Through stirring speeches, Scriptures and song, about 300 hundred reverent and spirited Yonkers residents packed the Nepperhan Community Center on Monday morning to celebrate the legacy of the Rev. Martin Luther King Jr.
The keynote speaker, the Rev. Marvin E. Wiley of the Rock of Ages Baptist Church in Maywood, Ill., said King's holiday held particular significance as President Barack Obama was being inaugurated for his second term on the same day.
"Today honors both a preacher and a politician, prophet and president, pastor and parishioner," Wiley said. "God is worthy to be praised."
Wiley marveled at King's accomplishments, despite being assassinated at age 39. Mobilizing millions in nonviolent protest efforts in a quest for racial equality, King delivered his famous "I Have a Dream" speech at the March on Washington in August 1963 and won the Nobel Peace Prize in 1964. He was assassinated on April 4, 1968.
"Dreamers may die," Wiley said, "but dreams live on."
In addition to remembering the life of sacrifice of the iconic civil rights leader, the breakfast ceremony also honored local activists for their service to the community.
News12 news director Janine Rose served as mistress of ceremonies and the community center's executive director, Jim Bostic, commended each of the morning's speakers and honored guests.
Among the honorees were Andrea Clark Brown, the acting president of the Yonkers branch of the NAACP, and Perstine "Harry" Wesley, the proprietor of Harry's Shoe Store in Getty Square.
Wesley, whose shoe store has thrived for more than 50 years, received the event's Community Service Award for developing a wide variety of community events, including holiday food drives to benefit families in need. On Oct. 23, Mayor Mike Spano awarded him ceremonial keys to the city and declared that day in his honor. Friends and dignitaries on Monday referred to Wesley as a friend, mentor, community leader and father figure.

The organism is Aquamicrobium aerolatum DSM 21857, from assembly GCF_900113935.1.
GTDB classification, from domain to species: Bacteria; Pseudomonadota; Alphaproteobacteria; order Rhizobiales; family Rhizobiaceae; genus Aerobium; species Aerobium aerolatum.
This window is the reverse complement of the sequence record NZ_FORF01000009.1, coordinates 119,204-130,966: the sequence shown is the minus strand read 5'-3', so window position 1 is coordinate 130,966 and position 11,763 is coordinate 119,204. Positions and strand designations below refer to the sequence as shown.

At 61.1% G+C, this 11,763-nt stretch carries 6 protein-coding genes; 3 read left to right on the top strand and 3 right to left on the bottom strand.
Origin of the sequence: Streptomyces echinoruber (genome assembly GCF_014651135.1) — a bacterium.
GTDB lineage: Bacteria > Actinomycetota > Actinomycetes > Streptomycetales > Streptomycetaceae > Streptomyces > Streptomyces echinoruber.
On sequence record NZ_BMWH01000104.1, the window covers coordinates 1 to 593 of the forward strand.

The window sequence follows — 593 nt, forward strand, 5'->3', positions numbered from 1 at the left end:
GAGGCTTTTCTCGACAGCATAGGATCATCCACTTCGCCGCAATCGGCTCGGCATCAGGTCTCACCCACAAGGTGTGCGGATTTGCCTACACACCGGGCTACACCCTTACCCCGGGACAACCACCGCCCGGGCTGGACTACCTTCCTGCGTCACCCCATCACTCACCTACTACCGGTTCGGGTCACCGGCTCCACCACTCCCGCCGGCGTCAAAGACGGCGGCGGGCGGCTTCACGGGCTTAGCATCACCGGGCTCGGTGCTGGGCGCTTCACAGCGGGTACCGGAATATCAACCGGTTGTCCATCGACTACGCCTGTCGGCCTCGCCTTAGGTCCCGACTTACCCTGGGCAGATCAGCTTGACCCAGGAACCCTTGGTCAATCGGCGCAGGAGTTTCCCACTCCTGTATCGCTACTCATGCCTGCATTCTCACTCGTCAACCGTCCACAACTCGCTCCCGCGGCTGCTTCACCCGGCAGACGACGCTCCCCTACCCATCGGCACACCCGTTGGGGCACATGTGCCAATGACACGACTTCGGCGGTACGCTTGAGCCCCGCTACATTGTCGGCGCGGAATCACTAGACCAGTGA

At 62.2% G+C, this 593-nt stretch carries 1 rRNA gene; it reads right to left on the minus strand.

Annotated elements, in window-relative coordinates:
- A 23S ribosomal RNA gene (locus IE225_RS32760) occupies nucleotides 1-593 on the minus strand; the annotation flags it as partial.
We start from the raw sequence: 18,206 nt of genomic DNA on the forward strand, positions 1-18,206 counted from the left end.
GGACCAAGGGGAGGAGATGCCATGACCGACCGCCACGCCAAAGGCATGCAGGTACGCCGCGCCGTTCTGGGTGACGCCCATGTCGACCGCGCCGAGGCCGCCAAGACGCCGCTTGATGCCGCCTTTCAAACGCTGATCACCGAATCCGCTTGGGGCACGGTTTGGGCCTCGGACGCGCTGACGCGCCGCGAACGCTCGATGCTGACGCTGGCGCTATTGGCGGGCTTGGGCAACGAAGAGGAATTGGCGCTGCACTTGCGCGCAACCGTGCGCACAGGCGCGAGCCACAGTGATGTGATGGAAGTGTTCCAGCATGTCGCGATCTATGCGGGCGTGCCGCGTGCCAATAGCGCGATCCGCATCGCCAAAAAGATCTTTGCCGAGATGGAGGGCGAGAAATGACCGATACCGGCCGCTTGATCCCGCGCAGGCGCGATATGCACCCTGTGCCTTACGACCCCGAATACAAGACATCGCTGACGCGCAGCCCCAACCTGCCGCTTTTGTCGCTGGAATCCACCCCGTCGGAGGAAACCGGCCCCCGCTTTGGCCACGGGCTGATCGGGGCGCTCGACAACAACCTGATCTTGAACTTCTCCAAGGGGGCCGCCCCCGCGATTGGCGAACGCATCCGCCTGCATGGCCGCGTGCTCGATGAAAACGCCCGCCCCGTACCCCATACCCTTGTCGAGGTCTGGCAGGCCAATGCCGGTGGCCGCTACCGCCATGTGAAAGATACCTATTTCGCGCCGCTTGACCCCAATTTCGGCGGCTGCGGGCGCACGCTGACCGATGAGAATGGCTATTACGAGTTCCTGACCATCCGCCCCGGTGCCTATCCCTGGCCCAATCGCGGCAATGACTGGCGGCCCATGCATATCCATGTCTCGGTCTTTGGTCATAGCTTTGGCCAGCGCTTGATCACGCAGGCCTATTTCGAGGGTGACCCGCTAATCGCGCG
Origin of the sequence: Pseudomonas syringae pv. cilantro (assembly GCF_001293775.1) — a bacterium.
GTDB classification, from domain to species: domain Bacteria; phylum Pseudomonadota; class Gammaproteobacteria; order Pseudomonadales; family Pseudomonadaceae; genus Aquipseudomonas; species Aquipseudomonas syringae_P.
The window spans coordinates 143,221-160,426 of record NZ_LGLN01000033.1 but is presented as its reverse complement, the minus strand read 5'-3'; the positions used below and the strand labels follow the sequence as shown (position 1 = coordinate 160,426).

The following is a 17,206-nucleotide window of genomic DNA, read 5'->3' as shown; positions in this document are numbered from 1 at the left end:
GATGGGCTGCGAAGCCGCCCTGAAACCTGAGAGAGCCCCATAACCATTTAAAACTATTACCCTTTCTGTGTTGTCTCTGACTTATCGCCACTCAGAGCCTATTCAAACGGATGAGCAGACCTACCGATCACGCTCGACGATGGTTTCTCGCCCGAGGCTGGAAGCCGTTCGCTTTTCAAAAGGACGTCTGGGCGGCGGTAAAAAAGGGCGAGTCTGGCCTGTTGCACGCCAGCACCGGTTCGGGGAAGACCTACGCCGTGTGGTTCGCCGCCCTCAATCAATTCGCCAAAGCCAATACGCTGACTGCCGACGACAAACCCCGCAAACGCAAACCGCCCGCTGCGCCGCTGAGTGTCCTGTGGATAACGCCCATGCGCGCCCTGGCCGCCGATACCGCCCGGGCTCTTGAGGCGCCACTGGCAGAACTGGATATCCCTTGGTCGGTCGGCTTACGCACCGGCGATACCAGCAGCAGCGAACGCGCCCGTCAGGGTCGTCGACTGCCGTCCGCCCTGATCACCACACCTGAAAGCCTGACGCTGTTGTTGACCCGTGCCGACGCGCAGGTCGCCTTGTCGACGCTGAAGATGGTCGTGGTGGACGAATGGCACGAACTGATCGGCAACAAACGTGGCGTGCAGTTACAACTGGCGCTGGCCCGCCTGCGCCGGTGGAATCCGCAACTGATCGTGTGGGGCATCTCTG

"There are people who talk a lot about what should happen, what we should do, how we should do it -- they're good at that. They're experts at talking," Bostic said. "Mr. Wesley is an expert at doing."
Music played a central role in the event. After a performance by the Yonkers-based Upshaw Ensemble chorus, the Kingdom Christian Cultural Center's Jacqueline Johnson led the room in performing "Lift Every Voice and Sing," and the cultural center's the Rev. Bryan Allen brought down the house with a rousing rendition of gospel singer Donnie McClurkin's "Stand."
"Tell me what do you give when you've given your all, seems like you can't make it through," sang Allen, who brought the audience to its feet. "You just stand when there's nothing left to do. You just stand, watch the Lord see you through. Yes, after you've done all you can, you just stand."
"It is a great day," Westchester County Executive Rob Astorino told attendees. "What would Dr. King have said if he knew that after his death, so many people of so many diverse backgrounds would be gathering in so many places to pay tribute to him?"
The breakfast was one of many events throughout the Hudson Valley on Monday to honor King. Other celebrations included an interfaith worship service at Peekskill Middle School, a ceremonial breakfast at the Thomas H. Slater Center in White Plains, a Spring Valley High School event featuring "The Voice" winner and Monroe native Jermaine Paul and an observance at the Desmond-Fish Library in Garrison.
In addition, the African American Men of Westchester's 12th annual Youth Legacy Awards was held at the Tarrytown DoubleTree. Luncheon honorees included Imani Smith, who received the Spirit of Love award for traveling to Ghana to help build a school for children in need.
Yonkers resident Lakisha Prince, 33, said she was moved by the prayers and speeches at the Nepperhan Community Center.
"I was crying," Prince said. "I really felt the powerful vibe because I know all the people here. This is my community."